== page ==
For my 18th birthday the martinis were fresh and floral with the scent of recently squeezed raspberries (calm down, I was in Montreal at the time — it was dead legal). When I was 20, I poisoned a small portion of my family with a poorly conceived plan to host a dinner party. This year I will be 29, and at the moment my only plans include a broken alarm clock and a cozy down comforter. I'm not sure what I'll be doing when I'm 75, but if I'm lucky enough to lead a life like Margaret Atwood's, I think I'll deserve to party in style, too.
On November 18, as a Canadian literary icon (and living legend) with 14 novels, 15 volumes of poetry, 7 children's books, and 11 short story collections under her belt, Margaret Atwood celebrates 75 years in the business of being honest to herself, her voice, and her beliefs. And, yes, she's already partied.
So, on this auspicious anniversary, what does Ms. Atwood believe about female authorship, geo-caching, the business potential of Mohair sheep, and the possibilities of literature 100 years in the future? How will this particular living legend celebrate her life and times?
With her trademark honesty, wit, and more than a little humor, Ms. Atwood spent 15 minutes in New York traffic talking it over with me. The conversation, like the ride, was fast, driven, and occasionally bumpy — but more than anything, it was illuminating, like every ride you take with Margaret Atwood.
So saddle up — you're in for something special on this particular day.
BUSTLE: You have a birthday milestone approaching. Do you have any plans for your birthday celebration?
Well, I do enjoy it now — I didn’t enjoy it so much when I first began, but that was a very long time ago, and I think it’s always harder for people when they’re young. In those days it was particularly hard for people if they were young and female people because it was still early days and it was still a bit of a freakish thing that women could write, even though of course they had been doing it since Jane Austen at least. So there were interviews in those days that were sometimes a bit confrontational, like, “What are you doing here?” …like that.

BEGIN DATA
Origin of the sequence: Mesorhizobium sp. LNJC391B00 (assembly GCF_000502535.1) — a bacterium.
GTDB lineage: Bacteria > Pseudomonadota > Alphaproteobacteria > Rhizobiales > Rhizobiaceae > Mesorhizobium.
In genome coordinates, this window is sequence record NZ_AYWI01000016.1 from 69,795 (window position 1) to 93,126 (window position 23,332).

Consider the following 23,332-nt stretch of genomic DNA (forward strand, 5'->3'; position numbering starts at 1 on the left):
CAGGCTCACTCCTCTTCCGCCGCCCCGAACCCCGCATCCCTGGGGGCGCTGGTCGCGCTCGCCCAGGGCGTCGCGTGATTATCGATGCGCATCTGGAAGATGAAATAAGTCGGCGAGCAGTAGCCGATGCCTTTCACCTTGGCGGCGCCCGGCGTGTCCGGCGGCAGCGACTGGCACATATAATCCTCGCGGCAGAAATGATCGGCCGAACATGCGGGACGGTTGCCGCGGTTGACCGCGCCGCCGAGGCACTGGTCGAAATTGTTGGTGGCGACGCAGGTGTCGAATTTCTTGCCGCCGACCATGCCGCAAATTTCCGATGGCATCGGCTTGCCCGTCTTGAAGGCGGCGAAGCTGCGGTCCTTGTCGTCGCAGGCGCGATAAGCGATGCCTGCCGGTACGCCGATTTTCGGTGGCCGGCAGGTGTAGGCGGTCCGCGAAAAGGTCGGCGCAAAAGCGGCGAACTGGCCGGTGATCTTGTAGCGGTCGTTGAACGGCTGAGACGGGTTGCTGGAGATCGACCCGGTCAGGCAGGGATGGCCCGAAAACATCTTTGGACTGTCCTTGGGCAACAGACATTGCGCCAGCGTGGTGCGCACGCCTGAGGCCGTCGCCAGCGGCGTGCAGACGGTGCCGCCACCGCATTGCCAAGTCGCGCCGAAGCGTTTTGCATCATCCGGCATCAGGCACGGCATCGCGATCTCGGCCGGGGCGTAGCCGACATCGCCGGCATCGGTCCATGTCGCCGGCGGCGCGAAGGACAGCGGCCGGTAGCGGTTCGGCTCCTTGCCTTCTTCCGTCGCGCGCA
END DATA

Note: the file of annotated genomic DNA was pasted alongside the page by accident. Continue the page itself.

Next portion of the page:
In those days it was particularly hard for people if they were young and female people because it was still early days and it was still a bit of a freakish thing that women could write.
Not so much — it was a [common question] in the '70s, but I think there are now so many of us that I’m not sure that conversation needs to be had quite so much anymore, although I think it changes from generation to generation. So, it would be different to ask somebody, say a first novelist who was 25, that would be an interesting question to ask. It would also be interesting to ask that person how much competition is there out there, or Do you feel you’re reviewed differently? That would be very interesting. I think that when you get to my age you become semi-respectable, and then once you’re dead you’re really respectable.
I’m not interested in that too much, except for in relation to the Future Library Project, which isn’t really a legacy, it’s something else.
I heard that you were the first author to sign on to that project.
Yes, I’m the first one, so my book will be 100 years old, and the last person to do it, their book will be 1 year old.
When I first heard about this project it reminded me of Twain’s posthumously released work, but I’m imagining you have very different reasons for being interested in the future library project. It seems to relate a lot to your ecological concerns as well.
Yes, it has an ecological tie-in, but it’s also a vote of confidence because you’re assuming that there will be a forest, that there will be people, that they will be readers, which are pretty big hopeful things to wish.
Yes, of course, because just the act of writing is a very optimistic thing — you’re assuming that there will be a reader. You’re assuming that first of all you’ll finish the book, which is a big assumption, and then that somebody will publish it — even more optimistic — that somebody will read it — better still — and that they will like it — the very best thing of all — so it’s all based on optimism, isn’t it.
Just the act of writing is a very optimistic thing.
Well, I happen to enjoy it.
I don’t really have a routine, but I like to have some coffee. So instead of a routine, I have coffee. And, instead of a routine I have deadlines.
Well, I have a lot of deadlines, which works for me because I’m inherently lazy, so unless I have a deadline I’m just going to goof off.
Oh yes, that’s my specialty.
I have a lot of favorite movies, but I’m very bad at lists that rank things from one to ten or something, because I can never choose just one.